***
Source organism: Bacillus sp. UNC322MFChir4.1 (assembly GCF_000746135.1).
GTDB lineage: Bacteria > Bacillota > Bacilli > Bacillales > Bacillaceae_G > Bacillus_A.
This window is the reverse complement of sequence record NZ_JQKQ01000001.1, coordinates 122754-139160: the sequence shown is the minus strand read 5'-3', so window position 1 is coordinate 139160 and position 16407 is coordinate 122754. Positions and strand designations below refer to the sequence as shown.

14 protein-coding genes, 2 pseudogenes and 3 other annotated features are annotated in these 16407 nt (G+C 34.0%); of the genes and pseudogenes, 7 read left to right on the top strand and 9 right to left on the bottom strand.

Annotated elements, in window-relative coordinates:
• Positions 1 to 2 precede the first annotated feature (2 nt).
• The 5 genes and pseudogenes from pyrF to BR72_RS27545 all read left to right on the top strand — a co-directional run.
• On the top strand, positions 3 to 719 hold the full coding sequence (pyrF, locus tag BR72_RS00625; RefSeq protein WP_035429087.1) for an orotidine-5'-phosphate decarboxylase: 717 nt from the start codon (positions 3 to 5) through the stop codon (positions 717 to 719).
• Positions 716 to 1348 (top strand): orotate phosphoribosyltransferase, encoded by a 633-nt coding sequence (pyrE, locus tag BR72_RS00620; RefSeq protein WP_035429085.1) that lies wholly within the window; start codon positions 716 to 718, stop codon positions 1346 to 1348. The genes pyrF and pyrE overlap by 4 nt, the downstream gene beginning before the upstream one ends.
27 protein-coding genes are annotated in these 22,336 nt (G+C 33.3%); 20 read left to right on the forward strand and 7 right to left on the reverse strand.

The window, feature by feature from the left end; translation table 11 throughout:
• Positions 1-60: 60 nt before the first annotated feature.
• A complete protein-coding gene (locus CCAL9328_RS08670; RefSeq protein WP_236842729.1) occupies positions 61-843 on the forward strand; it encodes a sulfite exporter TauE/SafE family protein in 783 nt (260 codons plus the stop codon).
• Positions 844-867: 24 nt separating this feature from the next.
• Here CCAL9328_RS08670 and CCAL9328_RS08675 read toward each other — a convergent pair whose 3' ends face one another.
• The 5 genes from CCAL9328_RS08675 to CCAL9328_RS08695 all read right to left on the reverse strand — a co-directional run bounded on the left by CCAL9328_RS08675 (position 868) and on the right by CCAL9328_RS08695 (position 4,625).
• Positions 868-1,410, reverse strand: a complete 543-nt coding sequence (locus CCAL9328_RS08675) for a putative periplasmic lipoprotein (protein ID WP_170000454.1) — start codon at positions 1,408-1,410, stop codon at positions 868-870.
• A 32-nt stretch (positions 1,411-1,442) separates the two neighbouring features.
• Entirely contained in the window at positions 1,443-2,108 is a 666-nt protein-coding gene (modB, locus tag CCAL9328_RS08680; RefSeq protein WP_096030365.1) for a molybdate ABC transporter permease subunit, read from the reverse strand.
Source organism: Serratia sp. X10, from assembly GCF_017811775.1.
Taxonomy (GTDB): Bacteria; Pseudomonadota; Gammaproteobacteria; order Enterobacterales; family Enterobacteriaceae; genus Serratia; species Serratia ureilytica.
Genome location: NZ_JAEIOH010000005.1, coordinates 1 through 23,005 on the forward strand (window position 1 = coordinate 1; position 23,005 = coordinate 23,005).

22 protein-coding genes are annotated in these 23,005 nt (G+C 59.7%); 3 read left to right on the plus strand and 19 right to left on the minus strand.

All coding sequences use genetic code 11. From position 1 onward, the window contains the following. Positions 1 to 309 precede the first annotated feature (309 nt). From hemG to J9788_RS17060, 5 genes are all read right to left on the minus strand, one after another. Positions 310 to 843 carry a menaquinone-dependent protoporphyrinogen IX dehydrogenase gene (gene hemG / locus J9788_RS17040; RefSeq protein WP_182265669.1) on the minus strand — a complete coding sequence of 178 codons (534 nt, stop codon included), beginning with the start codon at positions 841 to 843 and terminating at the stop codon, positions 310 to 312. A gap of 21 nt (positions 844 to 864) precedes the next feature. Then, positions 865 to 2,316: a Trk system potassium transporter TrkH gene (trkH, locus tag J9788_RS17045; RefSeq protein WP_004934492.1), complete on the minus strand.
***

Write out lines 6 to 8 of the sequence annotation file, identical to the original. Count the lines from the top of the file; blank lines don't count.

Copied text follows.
• Positions 1 to 2 precede the first annotated feature (2 nt).
• The 5 genes and pseudogenes from pyrF to BR72_RS27545 all read left to right on the top strand — a co-directional run.
• On the top strand, positions 3 to 719 hold the full coding sequence (pyrF, locus tag BR72_RS00625; RefSeq protein WP_035429087.1) for an orotidine-5'-phosphate decarboxylase: 717 nt from the start codon (positions 3 to 5) through the stop codon (positions 717 to 719).